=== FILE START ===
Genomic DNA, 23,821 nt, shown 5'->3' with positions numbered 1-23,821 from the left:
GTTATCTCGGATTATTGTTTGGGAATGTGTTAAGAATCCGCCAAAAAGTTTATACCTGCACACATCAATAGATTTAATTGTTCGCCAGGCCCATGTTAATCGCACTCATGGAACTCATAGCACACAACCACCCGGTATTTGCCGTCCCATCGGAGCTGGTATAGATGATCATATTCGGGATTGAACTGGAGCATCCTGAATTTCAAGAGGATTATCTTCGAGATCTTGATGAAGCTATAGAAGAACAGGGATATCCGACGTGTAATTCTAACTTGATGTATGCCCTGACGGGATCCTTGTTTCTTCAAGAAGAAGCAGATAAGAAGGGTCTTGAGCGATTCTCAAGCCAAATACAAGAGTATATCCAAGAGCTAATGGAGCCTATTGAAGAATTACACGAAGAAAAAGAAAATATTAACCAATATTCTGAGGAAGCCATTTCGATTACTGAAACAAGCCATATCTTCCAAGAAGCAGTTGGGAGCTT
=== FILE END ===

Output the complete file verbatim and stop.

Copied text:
Genomic DNA, 23,821 nt, shown 5'->3' with positions numbered 1-23,821 from the left:
GTTATCTCGGATTATTGTTTGGGAATGTGTTAAGAATCCGCCAAAAAGTTTATACCTGCACACATCAATAGATTTAATTGTTCGCCAGGCCCATGTTAATCGCACTCATGGAACTCATAGCACACAACCACCCGGTATTTGCCGTCCCATCGGAGCTGGTATAGATGATCATATTCGGGATTGAACTGGAGCATCCTGAATTTCAAGAGGATTATCTTCGAGATCTTGATGAAGCTATAGAAGAACAGGGATATCCGACGTGTAATTCTAACTTGATGTATGCCCTGACGGGATCCTTGTTTCTTCAAGAAGAAGCAGATAAGAAGGGTCTTGAGCGATTCTCAAGCCAAATACAAGAGTATATCCAAGAGCTAATGGAGCCTATTGAAGAATTACACGAAGAAAAAGAAAATATTAACCAATATTCTGAGGAAGCCATTTCGATTACTGAAACAAGCCATATCTTCCAAGAAGCAGTTGGGAGCTT